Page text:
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The planning stage of a project is an exciting time with lots of decisions to be made. You will always be focused on defining your timeframe and budget. Your organization will likely have a process in place to identify, interview, and select a vendor. It’s likely you’ll also find you are asking yourself questions such as ‘who are our stakeholders?’ and ‘what do our users need?’
All of these are important factors to determine at the beginning of the project. Another critical task is to identify your key team members, the most important of which is going to be your internal product owner.
At a high level, the product owner is typically considered the project’s key stakeholder. They are responsible for the vision of what shall be built. They are tasked with conveying this vision in a manner that the implementation team can build the solution.
Many organizations don’t have dedicated product owners. In these cases, the organization needs to consider many factors and be thoughtful in identifying their product owner. The identification process should consider the following when identifying candidates:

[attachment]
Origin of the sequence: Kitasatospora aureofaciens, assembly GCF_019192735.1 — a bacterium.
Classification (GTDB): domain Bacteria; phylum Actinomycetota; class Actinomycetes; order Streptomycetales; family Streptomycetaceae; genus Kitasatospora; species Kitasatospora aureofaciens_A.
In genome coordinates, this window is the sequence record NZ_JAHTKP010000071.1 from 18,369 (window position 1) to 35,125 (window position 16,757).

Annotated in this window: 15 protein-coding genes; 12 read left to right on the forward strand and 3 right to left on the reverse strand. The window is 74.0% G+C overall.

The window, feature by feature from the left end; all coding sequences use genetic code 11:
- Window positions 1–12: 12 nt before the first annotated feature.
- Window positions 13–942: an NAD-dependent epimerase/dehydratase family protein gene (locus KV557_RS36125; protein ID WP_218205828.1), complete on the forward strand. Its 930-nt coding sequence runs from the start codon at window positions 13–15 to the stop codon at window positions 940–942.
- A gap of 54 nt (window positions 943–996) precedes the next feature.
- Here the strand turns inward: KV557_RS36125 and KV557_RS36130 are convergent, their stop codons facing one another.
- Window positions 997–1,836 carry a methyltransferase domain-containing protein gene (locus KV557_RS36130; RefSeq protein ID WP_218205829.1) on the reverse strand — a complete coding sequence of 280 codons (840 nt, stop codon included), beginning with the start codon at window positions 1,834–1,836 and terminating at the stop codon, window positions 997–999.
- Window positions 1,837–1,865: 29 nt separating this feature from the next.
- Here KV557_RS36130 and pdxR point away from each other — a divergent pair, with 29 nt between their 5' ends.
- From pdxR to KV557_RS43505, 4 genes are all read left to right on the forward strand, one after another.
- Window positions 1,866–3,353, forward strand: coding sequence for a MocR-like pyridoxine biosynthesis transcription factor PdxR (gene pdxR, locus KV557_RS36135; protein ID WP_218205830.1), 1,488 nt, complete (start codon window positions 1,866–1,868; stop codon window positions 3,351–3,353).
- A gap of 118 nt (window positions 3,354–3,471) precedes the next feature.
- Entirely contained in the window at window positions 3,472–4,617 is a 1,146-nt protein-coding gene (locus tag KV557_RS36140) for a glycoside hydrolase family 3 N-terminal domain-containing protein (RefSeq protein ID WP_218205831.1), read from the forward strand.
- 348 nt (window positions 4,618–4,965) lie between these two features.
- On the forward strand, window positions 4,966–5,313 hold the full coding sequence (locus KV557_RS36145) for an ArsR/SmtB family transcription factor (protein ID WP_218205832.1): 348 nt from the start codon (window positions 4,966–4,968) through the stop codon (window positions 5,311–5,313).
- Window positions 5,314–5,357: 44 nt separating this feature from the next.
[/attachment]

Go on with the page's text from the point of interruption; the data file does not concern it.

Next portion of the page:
The product owner:
• should have a well-rounded understanding of the objectives and goals of the solution (or group the solution is for).
• should have good communication skills and be able to concisely verbalize needs.
• should understand where to go to get questions answered quickly and effectively (if they can’t answer them).
• should understand the priorities of the solution, what is a ‘must-have’ versus ‘nice to have.’
• should be empowered to make decisions, and quickly.
• should be able to guide stakeholders to reach a consensus.
• should be able to operate outside of a ‘decision by committee’ approach.
• should be comfortable testing the solution as it grows and evolves (ensure requirements were implemented as intended and if not what needs to change).
• should be given sufficient time outside of their ‘day job’ to dedicate ample time to the project.
So, what should you do if you don’t have someone who can fill this need adequately? Understand why you can’t fill the need and talk to your vendor/partner to identify other options. Those options could include identifying two people to serve as co-product owners, leveraging team members from the vendor/partner to fill the void as a “proxy PO”, or hiring/contracting a product owner with industry experience.
Your product owner is going to be a critical cog during your project. Their ability to understand and communicate will have a significant impact on the level of success. Don’t overlook their importance just because they aren’t writing code.

Written by Drew Moyer, ImagineX Delivery Lead


Author ImgnX

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